Monday, November 28, 2022

"A Thrill of Hope the Weary World Rejoices"

Many of the songs we sing during Advent and Christmas carry deep theology, but we often miss it for the comforting and catchy tunes, as well as the nostalgia and tradition.

Have you ever stopped to read the lyrics to “O Holy Night?” Originally written as a French poem in 1843, the text was soon put to music, and then in 1855 it was translated into English by John Dwight, who was a minister, abolitionist, and music critic. His translation is a song of juxtapositions, showcasing the light of Jesus’ birth against the world’s darkness. It reminds us that Jesus’ coming changes everything.

And then, in the fifth line of verse one: “A thrill of hope the weary world rejoices.”

There is no punctuation to help us determine the causality of this simple, yet impactful, phrase. Does a thrill of hope cause the weary world to rejoice? Is the weary world proclaiming, “a thrill of hope!”? Should we just enjoy the poetic rhythm and not try to analyze the meaning?

I did a quick Google search for this fifth line. I shouldn’t have been surprised. In the last few years, a lot of people have been writing about our weary world, and wondering when we will be able to rejoice again, and what we will have to rejoice about. These have been hard years. Hope has not felt like a thrill, sudden and exciting. Often, hope has been hesitant and held tightly with uncertainty. That has been our reality as humans prone to disease, disaster, and disorder on this planet Earth.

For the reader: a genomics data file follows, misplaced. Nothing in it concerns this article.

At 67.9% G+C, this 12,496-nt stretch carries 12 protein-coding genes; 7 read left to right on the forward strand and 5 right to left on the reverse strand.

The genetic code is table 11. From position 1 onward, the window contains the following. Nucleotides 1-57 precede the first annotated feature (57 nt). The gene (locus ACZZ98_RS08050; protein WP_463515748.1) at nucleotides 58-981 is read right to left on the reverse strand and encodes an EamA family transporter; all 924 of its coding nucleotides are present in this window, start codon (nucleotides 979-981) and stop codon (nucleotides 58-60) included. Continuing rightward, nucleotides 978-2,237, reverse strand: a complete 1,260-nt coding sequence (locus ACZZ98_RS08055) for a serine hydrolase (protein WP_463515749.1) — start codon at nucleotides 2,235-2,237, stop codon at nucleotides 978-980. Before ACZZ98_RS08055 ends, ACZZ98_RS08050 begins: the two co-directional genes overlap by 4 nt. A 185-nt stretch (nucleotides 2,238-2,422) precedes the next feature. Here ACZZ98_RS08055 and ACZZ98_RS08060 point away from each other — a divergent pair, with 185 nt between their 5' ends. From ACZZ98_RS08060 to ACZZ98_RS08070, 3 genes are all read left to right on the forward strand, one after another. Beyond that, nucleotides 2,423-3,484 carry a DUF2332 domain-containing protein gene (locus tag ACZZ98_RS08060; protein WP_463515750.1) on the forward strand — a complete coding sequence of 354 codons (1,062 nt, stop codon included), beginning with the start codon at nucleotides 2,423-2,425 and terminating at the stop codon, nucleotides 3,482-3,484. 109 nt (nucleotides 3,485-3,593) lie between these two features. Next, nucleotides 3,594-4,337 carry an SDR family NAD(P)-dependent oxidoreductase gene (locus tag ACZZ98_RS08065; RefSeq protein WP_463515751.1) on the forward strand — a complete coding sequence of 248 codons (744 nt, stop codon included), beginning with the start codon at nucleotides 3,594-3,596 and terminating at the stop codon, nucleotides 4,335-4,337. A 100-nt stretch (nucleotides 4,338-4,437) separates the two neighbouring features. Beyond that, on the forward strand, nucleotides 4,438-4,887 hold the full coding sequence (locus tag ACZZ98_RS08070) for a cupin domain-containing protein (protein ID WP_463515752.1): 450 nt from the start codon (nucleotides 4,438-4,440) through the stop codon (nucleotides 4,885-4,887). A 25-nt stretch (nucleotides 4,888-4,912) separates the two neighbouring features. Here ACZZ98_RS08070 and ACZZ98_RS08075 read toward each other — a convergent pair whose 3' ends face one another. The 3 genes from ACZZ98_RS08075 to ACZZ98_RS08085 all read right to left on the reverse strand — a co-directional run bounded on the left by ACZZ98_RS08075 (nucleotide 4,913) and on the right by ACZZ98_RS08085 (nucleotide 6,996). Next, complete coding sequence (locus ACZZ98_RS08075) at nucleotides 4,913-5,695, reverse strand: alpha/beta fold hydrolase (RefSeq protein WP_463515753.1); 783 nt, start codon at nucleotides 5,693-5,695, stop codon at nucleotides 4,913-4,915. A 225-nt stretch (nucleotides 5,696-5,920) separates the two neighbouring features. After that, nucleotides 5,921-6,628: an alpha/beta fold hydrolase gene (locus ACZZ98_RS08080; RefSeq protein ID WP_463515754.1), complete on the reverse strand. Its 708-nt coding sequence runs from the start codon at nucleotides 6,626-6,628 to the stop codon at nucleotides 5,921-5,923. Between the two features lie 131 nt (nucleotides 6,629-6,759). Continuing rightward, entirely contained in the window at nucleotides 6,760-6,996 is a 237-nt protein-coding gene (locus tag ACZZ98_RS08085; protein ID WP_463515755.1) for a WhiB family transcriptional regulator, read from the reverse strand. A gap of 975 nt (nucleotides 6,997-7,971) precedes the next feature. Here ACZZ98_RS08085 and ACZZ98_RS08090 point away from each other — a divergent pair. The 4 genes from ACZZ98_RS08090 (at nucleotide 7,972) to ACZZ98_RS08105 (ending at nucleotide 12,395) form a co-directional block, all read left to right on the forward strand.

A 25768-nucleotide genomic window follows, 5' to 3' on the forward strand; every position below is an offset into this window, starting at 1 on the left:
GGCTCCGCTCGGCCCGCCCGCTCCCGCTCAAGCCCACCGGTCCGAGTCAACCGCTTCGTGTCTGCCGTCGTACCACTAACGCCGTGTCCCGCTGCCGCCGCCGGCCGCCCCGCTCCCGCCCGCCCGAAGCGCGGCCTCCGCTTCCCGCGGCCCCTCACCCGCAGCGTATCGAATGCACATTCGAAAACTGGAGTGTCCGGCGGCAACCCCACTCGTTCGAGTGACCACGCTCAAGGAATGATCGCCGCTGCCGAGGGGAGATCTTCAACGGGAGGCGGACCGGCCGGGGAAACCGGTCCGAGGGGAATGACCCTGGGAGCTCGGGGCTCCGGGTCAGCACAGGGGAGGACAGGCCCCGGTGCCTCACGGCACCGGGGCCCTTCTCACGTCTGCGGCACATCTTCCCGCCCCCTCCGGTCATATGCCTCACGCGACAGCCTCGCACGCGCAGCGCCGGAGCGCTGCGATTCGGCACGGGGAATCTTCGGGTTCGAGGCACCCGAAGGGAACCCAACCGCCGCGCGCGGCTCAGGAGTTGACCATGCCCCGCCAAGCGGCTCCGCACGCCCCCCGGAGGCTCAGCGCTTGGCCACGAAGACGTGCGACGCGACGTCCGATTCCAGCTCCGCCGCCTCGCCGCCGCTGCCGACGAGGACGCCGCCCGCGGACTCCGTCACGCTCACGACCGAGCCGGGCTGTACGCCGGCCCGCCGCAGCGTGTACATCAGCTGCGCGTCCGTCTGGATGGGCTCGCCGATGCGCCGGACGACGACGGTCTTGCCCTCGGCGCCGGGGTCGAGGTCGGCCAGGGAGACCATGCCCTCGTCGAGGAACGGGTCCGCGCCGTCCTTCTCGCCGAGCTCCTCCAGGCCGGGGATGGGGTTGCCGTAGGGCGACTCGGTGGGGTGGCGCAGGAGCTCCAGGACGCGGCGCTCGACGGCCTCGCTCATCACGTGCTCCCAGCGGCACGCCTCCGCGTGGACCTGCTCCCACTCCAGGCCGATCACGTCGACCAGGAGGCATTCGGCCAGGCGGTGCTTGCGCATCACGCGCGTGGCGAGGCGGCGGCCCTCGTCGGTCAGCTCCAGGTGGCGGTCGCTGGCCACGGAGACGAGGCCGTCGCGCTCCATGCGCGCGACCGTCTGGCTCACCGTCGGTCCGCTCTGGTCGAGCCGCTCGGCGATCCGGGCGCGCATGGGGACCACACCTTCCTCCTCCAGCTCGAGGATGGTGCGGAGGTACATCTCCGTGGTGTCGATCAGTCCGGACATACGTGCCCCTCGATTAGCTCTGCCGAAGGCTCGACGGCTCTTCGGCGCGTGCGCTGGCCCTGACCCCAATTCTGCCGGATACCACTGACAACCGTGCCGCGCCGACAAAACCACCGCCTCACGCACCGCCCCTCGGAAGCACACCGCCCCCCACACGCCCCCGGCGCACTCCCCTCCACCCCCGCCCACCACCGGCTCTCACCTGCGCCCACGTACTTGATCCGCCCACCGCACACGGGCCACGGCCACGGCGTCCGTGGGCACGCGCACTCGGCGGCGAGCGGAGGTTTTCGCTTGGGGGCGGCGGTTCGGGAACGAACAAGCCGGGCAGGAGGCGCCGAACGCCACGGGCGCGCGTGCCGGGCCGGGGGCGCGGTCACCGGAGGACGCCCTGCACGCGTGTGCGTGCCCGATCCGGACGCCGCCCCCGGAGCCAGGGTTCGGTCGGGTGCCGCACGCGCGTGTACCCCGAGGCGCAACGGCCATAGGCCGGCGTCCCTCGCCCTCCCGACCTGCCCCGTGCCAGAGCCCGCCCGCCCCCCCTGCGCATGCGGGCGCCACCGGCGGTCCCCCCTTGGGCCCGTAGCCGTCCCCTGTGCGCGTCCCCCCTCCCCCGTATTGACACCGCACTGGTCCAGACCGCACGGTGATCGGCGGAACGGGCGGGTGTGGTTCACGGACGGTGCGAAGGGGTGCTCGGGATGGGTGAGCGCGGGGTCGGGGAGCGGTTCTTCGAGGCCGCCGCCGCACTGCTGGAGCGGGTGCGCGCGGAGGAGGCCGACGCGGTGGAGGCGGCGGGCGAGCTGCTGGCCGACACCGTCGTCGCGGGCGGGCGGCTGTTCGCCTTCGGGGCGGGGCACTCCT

But if we were to take our view beyond ourselves, to the far reaches of heaven, from whence Jesus came, wouldn’t we see hope differently? Jesus did not come for a world full of hope and promise. He came for a world full of weariness and worry.

Author, Shannan Martin writes, “Without the weariness there is no thrill of hope.”
This doesn’t mean we seek out or celebrate weariness. But it does mean there is no shame in our need for a Savior. We can honestly say, “for when I am weak, He is strong" (2 Corinthians 12:10b).

Weary and waiting, let us be a people who expect the thrill of hope that only Jesus can bring.

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